Once you enter this information online you can:
- View your driving record (e.g. to check what vehicles you can drive)
- Check your penalty points or disqualifications
- Create a licence ‘check code’ so you can share your driving record
How are points removed from a driving licence?
Points stay on your licence and contribute towards your 12-point maximum for 3 years, but they can stay on your driving record for up to 11 years, depending on the offence. For most minor offences they’ll only stay on your record for 4 years. Once the penalty expires, they will then be automatically removed from your driving record.
There is no way to have penalty points removed from your licence before the end of their validity period, you just have to wait until they’re removed. You can’t choose to pay a fine or anything like that. This is because a court may want to take into account previous offences when considering a current offence. So, even though points can’t get you an automatic ban after 3 years, a court could still decide to give you a driving ban if you have accumulated a number of serious offences over a 10-year period.
Do I need to surrender my driving licence for points?
If you are given penalty points for a driving offence, you’ll need to surrender your licence to either the police, a fixed penalty office (FPO), or to a court. This depends on the offence and who is charging you. If you’ve lost your driving licence you’ll need to get a replacement before you can have your points added. If you’re just adding points, they’ll be added to your licence and driving record and your licence will be returned to you.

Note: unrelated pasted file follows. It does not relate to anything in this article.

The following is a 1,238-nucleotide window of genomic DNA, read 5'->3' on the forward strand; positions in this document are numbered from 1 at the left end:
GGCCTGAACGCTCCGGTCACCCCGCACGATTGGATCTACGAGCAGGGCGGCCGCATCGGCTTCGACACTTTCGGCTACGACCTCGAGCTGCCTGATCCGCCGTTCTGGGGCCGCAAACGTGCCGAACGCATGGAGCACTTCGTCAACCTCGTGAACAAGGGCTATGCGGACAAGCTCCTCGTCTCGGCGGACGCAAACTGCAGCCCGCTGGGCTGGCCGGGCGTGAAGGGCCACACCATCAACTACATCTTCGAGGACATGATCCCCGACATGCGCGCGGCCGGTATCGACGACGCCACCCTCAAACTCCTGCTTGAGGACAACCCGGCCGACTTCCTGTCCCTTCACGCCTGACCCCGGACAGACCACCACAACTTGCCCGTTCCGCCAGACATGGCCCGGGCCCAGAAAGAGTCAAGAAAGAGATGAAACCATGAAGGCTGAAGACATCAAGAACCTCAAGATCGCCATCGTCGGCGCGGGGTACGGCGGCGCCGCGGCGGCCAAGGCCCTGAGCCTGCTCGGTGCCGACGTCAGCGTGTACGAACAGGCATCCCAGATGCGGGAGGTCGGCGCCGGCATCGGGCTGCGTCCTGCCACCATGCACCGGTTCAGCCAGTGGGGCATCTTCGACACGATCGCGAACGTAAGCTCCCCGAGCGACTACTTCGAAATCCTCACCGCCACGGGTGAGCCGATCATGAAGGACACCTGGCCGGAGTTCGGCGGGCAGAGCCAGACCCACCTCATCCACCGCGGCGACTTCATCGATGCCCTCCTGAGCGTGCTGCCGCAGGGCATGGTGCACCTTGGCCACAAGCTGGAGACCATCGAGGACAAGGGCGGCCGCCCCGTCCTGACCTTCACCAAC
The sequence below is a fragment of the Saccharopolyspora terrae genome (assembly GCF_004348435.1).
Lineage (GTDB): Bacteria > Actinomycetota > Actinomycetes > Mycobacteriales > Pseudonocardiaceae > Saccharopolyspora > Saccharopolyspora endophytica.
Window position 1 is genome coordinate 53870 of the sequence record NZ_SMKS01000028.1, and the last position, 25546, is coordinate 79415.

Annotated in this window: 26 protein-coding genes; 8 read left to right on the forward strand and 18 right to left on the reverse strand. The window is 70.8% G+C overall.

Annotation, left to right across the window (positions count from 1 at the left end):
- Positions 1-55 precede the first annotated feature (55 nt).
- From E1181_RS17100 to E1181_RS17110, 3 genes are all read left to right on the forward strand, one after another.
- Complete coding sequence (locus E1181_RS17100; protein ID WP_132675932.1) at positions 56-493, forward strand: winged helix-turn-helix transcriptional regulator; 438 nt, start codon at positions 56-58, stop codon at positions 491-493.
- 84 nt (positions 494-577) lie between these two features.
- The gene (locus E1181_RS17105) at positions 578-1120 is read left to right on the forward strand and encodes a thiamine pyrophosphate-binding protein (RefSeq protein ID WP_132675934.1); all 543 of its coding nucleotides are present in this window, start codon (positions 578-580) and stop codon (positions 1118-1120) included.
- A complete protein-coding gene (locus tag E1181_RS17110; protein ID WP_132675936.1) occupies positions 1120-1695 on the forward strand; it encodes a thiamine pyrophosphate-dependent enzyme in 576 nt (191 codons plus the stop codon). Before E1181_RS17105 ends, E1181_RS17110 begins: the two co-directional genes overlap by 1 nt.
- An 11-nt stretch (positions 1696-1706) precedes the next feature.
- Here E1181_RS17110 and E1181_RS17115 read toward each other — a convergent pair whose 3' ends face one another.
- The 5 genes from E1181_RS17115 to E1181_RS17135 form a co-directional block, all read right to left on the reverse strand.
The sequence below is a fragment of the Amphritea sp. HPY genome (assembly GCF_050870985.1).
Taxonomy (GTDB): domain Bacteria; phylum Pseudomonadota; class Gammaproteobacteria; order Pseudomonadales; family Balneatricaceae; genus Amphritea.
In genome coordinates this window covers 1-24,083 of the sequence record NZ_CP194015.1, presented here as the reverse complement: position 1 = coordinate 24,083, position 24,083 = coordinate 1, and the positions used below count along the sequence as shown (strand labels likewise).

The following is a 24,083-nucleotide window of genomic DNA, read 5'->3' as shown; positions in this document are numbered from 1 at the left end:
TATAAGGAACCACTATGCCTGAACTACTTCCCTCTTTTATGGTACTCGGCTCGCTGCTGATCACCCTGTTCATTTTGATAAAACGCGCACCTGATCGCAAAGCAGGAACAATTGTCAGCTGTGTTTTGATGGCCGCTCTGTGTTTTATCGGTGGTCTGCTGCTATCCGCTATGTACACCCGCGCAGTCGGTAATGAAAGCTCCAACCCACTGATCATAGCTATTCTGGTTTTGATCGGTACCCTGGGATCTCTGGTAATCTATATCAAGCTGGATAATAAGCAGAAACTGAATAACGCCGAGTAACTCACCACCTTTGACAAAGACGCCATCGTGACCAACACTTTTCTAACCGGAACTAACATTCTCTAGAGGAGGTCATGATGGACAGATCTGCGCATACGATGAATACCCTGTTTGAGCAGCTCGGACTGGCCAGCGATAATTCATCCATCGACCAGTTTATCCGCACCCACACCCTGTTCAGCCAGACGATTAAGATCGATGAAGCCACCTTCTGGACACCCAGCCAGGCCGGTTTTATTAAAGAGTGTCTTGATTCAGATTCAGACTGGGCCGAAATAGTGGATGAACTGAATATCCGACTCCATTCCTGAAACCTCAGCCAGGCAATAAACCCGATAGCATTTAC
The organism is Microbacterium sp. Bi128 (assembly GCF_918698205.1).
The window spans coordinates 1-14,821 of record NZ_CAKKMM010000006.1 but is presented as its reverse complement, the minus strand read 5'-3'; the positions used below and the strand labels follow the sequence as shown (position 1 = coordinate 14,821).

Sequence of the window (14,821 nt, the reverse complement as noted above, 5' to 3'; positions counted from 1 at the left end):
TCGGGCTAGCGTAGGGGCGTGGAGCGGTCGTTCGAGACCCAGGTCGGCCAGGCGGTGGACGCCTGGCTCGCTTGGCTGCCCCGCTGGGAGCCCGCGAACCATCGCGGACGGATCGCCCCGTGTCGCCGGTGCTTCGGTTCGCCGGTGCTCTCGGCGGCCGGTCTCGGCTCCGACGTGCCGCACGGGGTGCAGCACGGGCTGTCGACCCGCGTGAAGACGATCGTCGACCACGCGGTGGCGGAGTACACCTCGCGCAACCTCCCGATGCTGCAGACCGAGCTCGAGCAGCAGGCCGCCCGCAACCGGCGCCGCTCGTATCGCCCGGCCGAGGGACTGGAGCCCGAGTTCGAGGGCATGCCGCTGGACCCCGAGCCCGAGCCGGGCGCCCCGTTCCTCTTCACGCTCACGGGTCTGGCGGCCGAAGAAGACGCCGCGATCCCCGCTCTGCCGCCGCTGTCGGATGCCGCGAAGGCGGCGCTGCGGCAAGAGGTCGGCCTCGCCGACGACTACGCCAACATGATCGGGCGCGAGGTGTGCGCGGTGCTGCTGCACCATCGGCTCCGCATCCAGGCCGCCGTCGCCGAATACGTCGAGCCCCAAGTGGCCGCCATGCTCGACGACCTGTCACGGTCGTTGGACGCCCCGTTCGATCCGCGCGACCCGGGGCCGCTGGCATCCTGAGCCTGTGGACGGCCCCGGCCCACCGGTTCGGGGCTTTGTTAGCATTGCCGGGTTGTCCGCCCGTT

In some cases your licence will not come back to you, and will be sent to the DVLA instead. The court or FPO can send your licence to the DVLA if:
- Your licence has been taken away by the court
- You’re a new driver facing a driving ban
- You gave the court an invalid licence
- You have informed the DVLA that your address has changed (they’re supposed to send it back to you within 3 weeks in this case)
For more information on making changes with the DVLA, you can check out our blog ‘DVLA change of ownership - How to let them know’
A few final tips…
Checking the points on your driving licence is actually pretty simple then. All it takes is a few bits of info entered on a government website and you can see your entire driving record. Here are a few other things to keep in mind when checking the points on your driving licence:
- Points can only contribute towards an automatic driving ban for 3 years, but they can stay on your record for much longer
- You can get up to 12 points on your licence within 3 years before getting an automatic ban
- The only way to have points removed from your licence is to wait, you can’t pay to have them taken off
- If you have points added to your licence you’ll have to surrender your licence to an FPO, a court, or the police
- Penalty points used to show on the paper part of your driving licence but, now that most of us don’t have that, you can only check them online
Urban Jungle is not a financial advisor and information in this article should not be taken as advice or recommendation.